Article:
Mississippi governor's mansion

Source: Jenny Jarvie

Mississippi Gov. Phil Bryant signed a controversial bill into law on Tuesday that could allow businesses and government workers to deny services to lesbian and gay couples.

Bryant said in a statement that he was signing HB 1523 “to protect sincerely held religious beliefs and moral convictions of individuals, organizations and private associations from discriminatory action by state government or its political subdivisions.”

The law, dubbed the Protecting Freedom of Conscience from Government Discrimination Act, has met with sustained opposition from LGBT groups, businesses and the Mississippi Economic Council. They say the law sanctions discrimination against lesbians and gays.

One gay rights advocacy group, Freedom for All Americans, dubbed the new Mississippi law “the nation’s worst piece of anti-LGBT legislation.”

“Indiana and North Carolina’s anti-LGBT laws were horrendous, but Gov. Bryant’s bill goes even further in denying critical protections and enabling discrimination against LGBT individuals,” Matt McTighe, executive director of Freedom for All Americans, said in a statement.

Authored by Republican Philip Gunn, speaker of the Mississippi House, the law claims to provide protections to people who believe marriage is the union of one man and one woman, that sexual relations should only take place inside such marriages, and that the terms “male” or “female” refer to individuals’ “immutable biological sex.”

It prevents state government from taking discriminatory action against any churches, religious charities and private businesses that decline services to people violating their religious beliefs.

In a statement, Bryant said the law was an attempt to prevent government interference in people’s lives, one that “merely reinforces the rights which currently exist to the exercise of religious freedom as stated in the 1st Amendment to the U.S. Constitution.”

“This bill does not limit any constitutionally protected rights or actions of any citizen of this state under federal or state laws,” he said. “It does not attempt to challenge federal laws, even those which are in conflict with the Mississippi Constitution, as the Legislature recognizes the prominence of federal law in such limited circumstances.”

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A wave of “religious freedom” laws have been introduced in the wake of last year’s landmark U.S. Supreme Court decision legalizing gay marriage. Last month, North Carolina’s Republican Gov. Pat McCrory signed into law a measure that limits anti-discrimination protections for LGBT people. Georgia Republican Gov. Nathan Deal, also a Republican, vetoed a religious exemptions bill under pressure from businesses across the country.

Last week, Virginia Gov. Terry McAuliffe, a Democrat, vetoed a bill that would have allowed businesses and individuals to cite their religious beliefs as a reason for denying services to same-sex couples. Not only would the law allow discrimination in the name of religious freedom, McAuliffe said in a statement, but it would have been bad for business.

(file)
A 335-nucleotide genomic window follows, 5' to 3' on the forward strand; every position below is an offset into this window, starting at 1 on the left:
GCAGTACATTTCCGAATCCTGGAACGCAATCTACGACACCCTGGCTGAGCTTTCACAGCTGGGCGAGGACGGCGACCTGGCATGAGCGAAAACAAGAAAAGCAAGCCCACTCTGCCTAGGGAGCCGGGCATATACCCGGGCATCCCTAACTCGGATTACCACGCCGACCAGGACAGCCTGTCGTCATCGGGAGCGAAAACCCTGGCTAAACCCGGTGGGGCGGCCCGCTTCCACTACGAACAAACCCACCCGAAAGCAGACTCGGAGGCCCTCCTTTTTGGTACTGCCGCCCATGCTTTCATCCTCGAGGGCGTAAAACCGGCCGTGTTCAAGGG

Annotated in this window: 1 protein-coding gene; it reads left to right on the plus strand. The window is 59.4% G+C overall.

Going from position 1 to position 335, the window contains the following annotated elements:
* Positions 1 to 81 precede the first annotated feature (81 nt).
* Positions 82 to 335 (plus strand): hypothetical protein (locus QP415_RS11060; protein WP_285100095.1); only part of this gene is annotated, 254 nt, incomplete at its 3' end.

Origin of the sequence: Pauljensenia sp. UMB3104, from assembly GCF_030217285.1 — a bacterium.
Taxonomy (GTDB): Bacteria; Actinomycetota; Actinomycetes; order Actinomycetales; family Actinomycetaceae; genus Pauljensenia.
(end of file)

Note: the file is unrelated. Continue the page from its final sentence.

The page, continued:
“We should be pursuing policies to make Virginia a more vibrant and welcoming place to live, work and raise a family,” McAuliffe said.

On Tuesday morning, PayPal announced it would abandon a planned expansion into North Carolina because of the new anti-LGBT law. Dan Schulman, PayPal’s president and chief executive, said in a statement that the law “perpetuates discrimination” and “violates the values and principles that are at the core of PayPal’s mission and culture.”

The San Jose-based company’s new global operations center in Charlotte would have employed more than 400 people.

Other companies that have spoken out against North Carolina’s new law include American Airlines, Apple, Bank of America, Facebook, Google, IBM, Microsoft, Twitter and Yahoo.

The Mississippi law would allow government employees to refuse to issue marriage licenses or perform marriage ceremonies. It would also allow businesses and faith-based groups to deny housing, jobs and adoption and foster care services to people based on their sexual orientation or gender identity.

Physicians and other medical professionals could deny sex reassignment or “psychological, counseling, or fertility services” on the basis of their religious beliefs. Government would be prevented from taking action against a person who established “sex-specific standards or policies” concerning “employee or student dress or grooming” or access to restrooms, locker rooms, or dressing rooms.

“This is a sad day for the state of Mississippi and for the thousands of Mississippians who can now be turned away from businesses, refused marriage licenses or denied housing, essential services and needed care based on who they are,” Jennifer Riley-Collins, executive director of the American Civil Liberties Union of Mississippi, said in a statement.

“This bill flies in the face of the basic American principles of fairness, justice and equality and will not protect anyone’s religious liberty,” she said. “Far from protecting anyone from ‘government discrimination’ as the bill claims, it is an attack on the citizens of our state, and it will serve as the Magnolia State’s badge of shame.”